Barbara’s story

The aura symptoms make me extremely vulnerable and can be temporarily disabling

Barbara Tesio-Ryan

I was eight years old when I experienced my first migraine with aura. It is safe to say that it was one of the scariest things that had ever happened to me. I was playing with my brother, and all of a sudden I realised I could not see from my right eye.

When panicking I ran to my mum, I could not find the words to let her know what was happening to me. Visual disturbances and aphasia are really common aura symptoms for migraineurs, but for an eight year old, they can feel like the end of the world.

Since then, migraines have been a constant aspect of my life.

Life with migraine

The intensity of my migraine has fluctuated over the years. When I was younger I could go for months without an attack, but in the past six months the frequency of my attacks has increased to once or twice per week. To me, the worst aspect of migraine is their unpredictability – one moment I can be cycling through a field, the next, I can’t see.

The aura symptoms of a migraine make me extremely vulnerable and can be temporarily disabling. Over the course of three or four hours (depending on the intensity of my attack) I experience a variety of neurological symptoms which include: visual disturbances, inability to speak, and loss of sensitivity on parts of your body such as your face, your arms and your hands.

After this, the pain starts, and no – it is not just a headache. It feels like somebody is drilling the inside of my brain. I can’t look at the light, hear noises, or even move my head. Sometimes the pain is so bad that I get sick. Sometimes I am fine after a few hours, sometimes it can take a few days to recover. In my experience, recovery takes two days.

Isolated

Migraine are not only extremely debilitating – during an attack I am unable to drive, read, eat, work, or let alone function like a normal human being – they can also make me feel extremely isolated. The pain becomes a dark place where I become unreachable.

Nothing really helps. I have tried painkillers, triptans, acupuncture, you name it. There is no magic pill for migraine, and to this day, there is no cure. All the preventive medication that get thrown at migraineurs, are borrowed from other conditions, such as heart disorders and epilepsy, and they don’t always work.

The effect of migraine, especially when chronic, is huge on my life. It affects my relationships, my career, my social life, and my mental health. Unwillingly, I become unreliable. I say yes to invitations, and an hour before I might have to call it off. And even if I explain my condition over and over again, there will always be someone telling me to “pull yourself together, it is just a headache”.

Or someone who wants to help and suggests that ibuprofen/ice packs/ heath packs/ essential oils work great for their headaches. Trust me, I have tried every possible treatment under the sun, including a woman swinging a quartz crystal around me, and another one ‘healing’ me with the power of their hands.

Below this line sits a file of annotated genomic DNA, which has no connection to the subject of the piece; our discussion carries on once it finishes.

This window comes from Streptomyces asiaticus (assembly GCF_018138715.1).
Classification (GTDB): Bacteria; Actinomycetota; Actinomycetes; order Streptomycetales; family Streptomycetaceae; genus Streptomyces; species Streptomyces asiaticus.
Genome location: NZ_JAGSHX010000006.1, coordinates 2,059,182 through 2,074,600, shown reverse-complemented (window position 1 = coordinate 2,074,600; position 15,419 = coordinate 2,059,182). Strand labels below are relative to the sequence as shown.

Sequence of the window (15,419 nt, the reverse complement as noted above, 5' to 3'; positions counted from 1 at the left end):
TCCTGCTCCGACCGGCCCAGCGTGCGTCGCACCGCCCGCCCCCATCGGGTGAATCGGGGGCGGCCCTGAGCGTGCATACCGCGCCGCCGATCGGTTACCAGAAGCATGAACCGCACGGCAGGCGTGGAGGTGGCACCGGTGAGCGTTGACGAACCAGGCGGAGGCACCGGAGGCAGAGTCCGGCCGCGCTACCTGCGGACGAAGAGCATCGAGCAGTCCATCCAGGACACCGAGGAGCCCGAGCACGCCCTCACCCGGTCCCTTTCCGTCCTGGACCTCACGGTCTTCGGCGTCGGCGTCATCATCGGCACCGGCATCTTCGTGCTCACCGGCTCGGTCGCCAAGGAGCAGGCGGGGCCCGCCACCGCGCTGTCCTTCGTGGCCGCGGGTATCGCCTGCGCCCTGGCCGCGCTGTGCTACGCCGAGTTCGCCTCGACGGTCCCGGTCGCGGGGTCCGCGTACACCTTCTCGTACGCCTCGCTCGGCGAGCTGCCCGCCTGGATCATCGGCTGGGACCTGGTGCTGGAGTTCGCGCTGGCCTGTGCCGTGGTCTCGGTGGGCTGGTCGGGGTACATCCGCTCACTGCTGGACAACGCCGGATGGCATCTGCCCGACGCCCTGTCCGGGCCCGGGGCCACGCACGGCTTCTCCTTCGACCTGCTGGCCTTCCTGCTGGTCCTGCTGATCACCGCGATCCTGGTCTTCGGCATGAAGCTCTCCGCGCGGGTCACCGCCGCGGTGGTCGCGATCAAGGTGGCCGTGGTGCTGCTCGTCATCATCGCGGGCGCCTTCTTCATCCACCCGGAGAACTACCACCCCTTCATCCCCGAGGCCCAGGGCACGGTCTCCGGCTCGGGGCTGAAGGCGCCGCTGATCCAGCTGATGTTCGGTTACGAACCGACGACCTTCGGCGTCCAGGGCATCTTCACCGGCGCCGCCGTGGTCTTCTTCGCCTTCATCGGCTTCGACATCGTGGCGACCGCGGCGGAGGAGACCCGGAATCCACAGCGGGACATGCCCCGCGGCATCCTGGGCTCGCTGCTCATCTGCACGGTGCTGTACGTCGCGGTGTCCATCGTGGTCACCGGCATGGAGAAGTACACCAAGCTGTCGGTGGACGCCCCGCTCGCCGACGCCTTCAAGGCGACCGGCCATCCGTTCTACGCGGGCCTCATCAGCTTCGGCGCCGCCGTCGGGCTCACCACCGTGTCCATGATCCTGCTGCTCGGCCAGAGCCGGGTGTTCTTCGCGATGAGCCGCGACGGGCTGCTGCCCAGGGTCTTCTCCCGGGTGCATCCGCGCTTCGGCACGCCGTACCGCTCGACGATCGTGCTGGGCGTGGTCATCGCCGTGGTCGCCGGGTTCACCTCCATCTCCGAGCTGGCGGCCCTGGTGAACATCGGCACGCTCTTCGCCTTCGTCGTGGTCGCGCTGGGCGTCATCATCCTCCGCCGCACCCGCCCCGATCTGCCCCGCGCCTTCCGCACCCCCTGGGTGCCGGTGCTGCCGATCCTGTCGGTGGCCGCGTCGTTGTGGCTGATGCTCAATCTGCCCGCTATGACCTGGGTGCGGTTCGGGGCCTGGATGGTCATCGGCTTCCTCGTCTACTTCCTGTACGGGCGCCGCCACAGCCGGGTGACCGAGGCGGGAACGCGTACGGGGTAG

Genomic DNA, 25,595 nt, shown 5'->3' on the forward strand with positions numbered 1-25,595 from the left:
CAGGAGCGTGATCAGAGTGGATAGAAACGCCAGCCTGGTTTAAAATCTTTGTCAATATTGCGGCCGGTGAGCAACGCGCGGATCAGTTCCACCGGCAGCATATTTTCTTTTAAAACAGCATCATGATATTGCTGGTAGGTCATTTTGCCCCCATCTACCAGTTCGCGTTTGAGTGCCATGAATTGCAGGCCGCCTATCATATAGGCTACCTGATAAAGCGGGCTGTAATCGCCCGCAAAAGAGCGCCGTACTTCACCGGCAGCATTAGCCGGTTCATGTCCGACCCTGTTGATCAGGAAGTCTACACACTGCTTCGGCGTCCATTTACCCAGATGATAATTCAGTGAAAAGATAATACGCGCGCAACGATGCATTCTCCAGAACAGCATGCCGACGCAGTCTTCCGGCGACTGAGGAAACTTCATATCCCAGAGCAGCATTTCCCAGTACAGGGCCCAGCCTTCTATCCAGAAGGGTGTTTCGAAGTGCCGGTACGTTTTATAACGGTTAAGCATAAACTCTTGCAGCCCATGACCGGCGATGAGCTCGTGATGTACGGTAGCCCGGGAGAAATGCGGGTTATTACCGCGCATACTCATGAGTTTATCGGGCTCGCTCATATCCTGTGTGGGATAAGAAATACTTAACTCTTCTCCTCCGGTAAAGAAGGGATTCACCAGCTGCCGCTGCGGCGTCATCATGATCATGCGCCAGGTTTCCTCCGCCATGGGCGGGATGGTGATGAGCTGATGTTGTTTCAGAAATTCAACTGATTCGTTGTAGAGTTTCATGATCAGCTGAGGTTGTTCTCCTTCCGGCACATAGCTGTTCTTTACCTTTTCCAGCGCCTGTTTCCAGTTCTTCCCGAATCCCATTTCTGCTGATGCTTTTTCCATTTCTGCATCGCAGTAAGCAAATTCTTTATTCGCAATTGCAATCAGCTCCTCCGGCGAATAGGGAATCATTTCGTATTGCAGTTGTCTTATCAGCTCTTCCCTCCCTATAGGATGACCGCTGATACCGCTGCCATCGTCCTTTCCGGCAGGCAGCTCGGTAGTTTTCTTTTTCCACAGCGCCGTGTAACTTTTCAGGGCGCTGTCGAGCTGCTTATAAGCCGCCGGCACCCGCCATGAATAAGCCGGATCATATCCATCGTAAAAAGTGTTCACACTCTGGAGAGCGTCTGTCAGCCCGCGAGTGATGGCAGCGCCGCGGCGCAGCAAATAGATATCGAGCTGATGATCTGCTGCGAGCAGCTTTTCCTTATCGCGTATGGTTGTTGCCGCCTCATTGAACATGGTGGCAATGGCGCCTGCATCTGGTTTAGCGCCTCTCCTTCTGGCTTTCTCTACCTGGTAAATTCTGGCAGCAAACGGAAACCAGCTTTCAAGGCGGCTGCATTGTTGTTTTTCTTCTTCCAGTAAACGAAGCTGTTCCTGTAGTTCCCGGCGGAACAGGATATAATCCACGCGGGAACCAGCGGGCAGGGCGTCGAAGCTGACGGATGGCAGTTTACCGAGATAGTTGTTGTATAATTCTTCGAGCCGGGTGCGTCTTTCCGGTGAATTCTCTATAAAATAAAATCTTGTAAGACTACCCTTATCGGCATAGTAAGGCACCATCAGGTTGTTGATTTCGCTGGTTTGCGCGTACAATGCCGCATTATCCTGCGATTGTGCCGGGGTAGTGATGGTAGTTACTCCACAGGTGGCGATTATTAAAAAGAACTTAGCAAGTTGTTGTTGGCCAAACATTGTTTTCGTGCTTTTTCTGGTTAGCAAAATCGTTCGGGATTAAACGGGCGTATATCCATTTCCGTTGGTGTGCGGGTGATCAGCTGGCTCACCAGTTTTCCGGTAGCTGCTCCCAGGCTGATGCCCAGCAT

Triggers

Nothing works, and is not always easy to identify my triggers, which include: stress, a strong smell, lack of sleep, too much sleep, too much caffeine, not enough caffeine, too strenuous exercise, not enough exercise, and so on.

For years I hoped I would eventually identify THE trigger, be able to isolate it and never have a migraine again. Maybe if I stopped eating chocolate/gluten/dairy/sugar/caffeine? While it certainly helps to have a healthy and balanced diet, excluding entire food groups from my diet has most definitely not made a difference on my migraine. And frankly, life is too short to give up on chocolate.

Living with migraines is an endless battle between trying to be normal, and struggling with the constant, underlying anxiety of when the next attack is going to hit me. Will I be ok to present a paper at that conference? Will I be ok going on that camping trip? Will I be ok on my wedding day?

Family support

I am very lucky to have an extremely supportive family around me. My dad suffers from migraine too, although not as frequent as mine, so he knows exactly what I am going through. In my darkest and most painful periods of migraine, my parents and my husband are always there to remind me to live my life and not let my migraine define me. I have spent many years of my life being angry at my migraine, and being scared of their unpredictability, but at the end of the day, it’s not worth it.

Instead, I did learn to know my migraine, and accept them as part of who I am. They are not the lightest part of me, but they are there “and what would the earth look like if shadows disappeared from it?”, as Mikhail Bulgakov rightly wrote in The Master and Margarita.

Sometimes my migraine have been a way for my body to tell me to slow down and to take better care of myself, or even to make me understand that I was in a situation that needed change. I know migraine are hard, and that finding help can be frustrating (not all GP’s are always particularly supportive ), but I always console myself by thinking that they are also the sign of a very sensitive brain, and generally seems to affect highly intelligent people (hello, Einstein!).

So there, every cloud has a silver lining. I hope telling my story will help people with migraine to feel less alone, and people with no migraine to understand this condition better.

The views and opinions expressed in this ‘Migraine story’ are those of the author and do not necessarily reflect the official policy or position of The Migraine Trust.